THE LOYALIST is highly sociable and freely interacts with lots of people. Their conversations cover a wide breadth of subject matter, since they easily speak their mind and react spontaneously to whatever is said. They feel most comfortable around other people than being by themselves; therefore, they maintain a multiplicity of relationships. In doing so, they exert a high level of energy keeping up on the “goings on”, so that they can efficiently manage their network of people.
They are conservative people who do not generally like to take risks. Decisions are made based on past experience. They work best within the realm of factual or tangible. Spirituality is not a strength. THE LOYALISTS are usually well-grounded characters. They search for the practicality in everything they do. Problems are dealt with in a timely matter and they seek out sensible and realistic solutions.
They are also good listeners. They are more likely to put themselves in someone else’s shoes before passing judgment. They are empathetic. Values and extenuating circumstances take precedence over policy. They seek out the good in everybody and insist on the humane treatment of all living things. They are well liked by others and have the ability to maintain intimate relationships.
In addition, THE LOYALIST is a take-charge person who is well organized, never overlooks the details and plans everything in advance. They work well with deadlines and like to complete one task before starting another. A sense of closure is important so all loose ends are wrapped up. They have no trouble making decisions and like to take care of their own business.
Character In Fiction- The character resume
Plausible, complex characters are crucial to successful storytelling. You can develop them in several ways.
1. Concreteness. They have specific homes, possessions, medical histories, tastes in furniture, political opinions. Apart from creating verisimilitude, these concrete aspects of the characters should convey information about the story: does the hero smoke Marlboros because he’s a rugged outdoorsman, or because that’s the brand smoked by men of his social background, or just because you do?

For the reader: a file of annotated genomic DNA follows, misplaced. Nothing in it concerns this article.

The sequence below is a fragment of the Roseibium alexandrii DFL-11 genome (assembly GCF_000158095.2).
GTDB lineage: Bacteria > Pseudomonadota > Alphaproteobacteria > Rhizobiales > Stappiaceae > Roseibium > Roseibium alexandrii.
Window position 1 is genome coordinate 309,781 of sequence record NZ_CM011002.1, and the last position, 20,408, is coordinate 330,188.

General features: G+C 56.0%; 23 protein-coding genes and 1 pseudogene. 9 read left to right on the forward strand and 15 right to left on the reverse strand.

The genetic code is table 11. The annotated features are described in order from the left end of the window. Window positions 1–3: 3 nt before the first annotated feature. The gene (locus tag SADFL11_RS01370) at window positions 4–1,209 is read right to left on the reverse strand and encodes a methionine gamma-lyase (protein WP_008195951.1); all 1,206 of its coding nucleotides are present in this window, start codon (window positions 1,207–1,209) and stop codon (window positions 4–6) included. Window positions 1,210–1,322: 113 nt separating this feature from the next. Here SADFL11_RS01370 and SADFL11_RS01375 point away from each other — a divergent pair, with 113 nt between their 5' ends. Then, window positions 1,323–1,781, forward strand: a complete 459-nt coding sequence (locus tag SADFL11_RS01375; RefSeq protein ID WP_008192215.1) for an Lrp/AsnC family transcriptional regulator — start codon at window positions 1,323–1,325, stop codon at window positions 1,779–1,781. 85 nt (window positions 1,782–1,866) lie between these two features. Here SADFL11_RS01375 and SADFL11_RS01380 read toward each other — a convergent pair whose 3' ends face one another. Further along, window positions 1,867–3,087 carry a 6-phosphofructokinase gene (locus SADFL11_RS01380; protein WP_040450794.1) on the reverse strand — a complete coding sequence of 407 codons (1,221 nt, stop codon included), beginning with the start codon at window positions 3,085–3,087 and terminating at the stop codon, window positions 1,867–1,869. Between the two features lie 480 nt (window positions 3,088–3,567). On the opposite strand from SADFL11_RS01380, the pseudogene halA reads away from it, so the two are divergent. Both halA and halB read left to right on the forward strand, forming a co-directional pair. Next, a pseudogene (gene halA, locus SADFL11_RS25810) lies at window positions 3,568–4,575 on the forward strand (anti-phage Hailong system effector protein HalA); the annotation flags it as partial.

2. Symbolic association. You can express a character’s nature metaphorically through objects or settings (a rusty sword, an apple orchard in bloom, a violent thunderstorm). These may not be perfectly understandable to the reader at first (or to the writer!), but they seem subconsciously right. Symbolic associations can be consciously “archetypal” (see Northrop Frye), linking the character to similar characters in literature. Or you may use symbols in some private system which the reader may or may not consciously grasp. Characters’ names can form symbolic associations, though this practice has become less popular in modern fiction except in comic or ironic writing.
3. Speech. The character’s speech (both content and manner) helps to evoke personality: shy and reticent, aggressive and frank, coy, humorous. Both content and manner of speech should accurately reflect the character’s social and ethnic background without stereotyping. If a character “speaks prose,” his or her background should justify that rather artificial manner. If a character is inarticulate, that in itself should convey something.
4. Behavior. From table manners to performance in hand-to-hand combat, each new example of behavior should be consistent with what we already know of the character, yet it should reveal some new aspect of personality. Behavior under different forms of stress should be especially revealing.
5. Motivation. The characters should have good and sufficient reasons for their actions, and should carry those actions out with plausible skills. If we don’t believe characters would do what the author tells us they do, the story fails.
6. Change. Characters should respond to their experiences by changing–or by working hard to avoid changing. As they seek to carry out their agendas, run into conflicts, fail or succeed, and confront new problems, they will not stay the same people. If a character seems the same at the end of a story as at the beginning, the reader at least should be changed and be aware of whatever factors kept the character from growing and developing.
The Character Resume
One useful way to learn more about your characters is to fill out a “resume” for them–at least for the more important ones. Such a resume might include the following information:
Address & Phone Number:
Date & Place of Birth:
Parents’ Names & Occupations:
Other Family Members:
Spouse or Lover:
Friends’ Names & Occupations:
Personal Qualities (imagination, taste, etc.):
Sense of Humor:
Most Painful Setback/Disappointment:
Most Instructive/Meaningful Experience:
Health/Physical Condition/Distinguishing Marks/Disabilities:
Tastes in food, drink, art, music, literature, decor, clothing:
Attitude toward Life:
Attitude toward Death:
Philosophy of Life (in a phrase):
You may not use all this information, and you may want to add categories of your own, but a resume certainly helps make your character come alive in your own mind. The resume can also give you helpful ideas on everything from explaining the character’s motivation to conceiving dramatic incidents that demonstrates the character’s personal traits. The resume serves a useful purpose in your project bible, reminding you of the countless details you need to keep straight.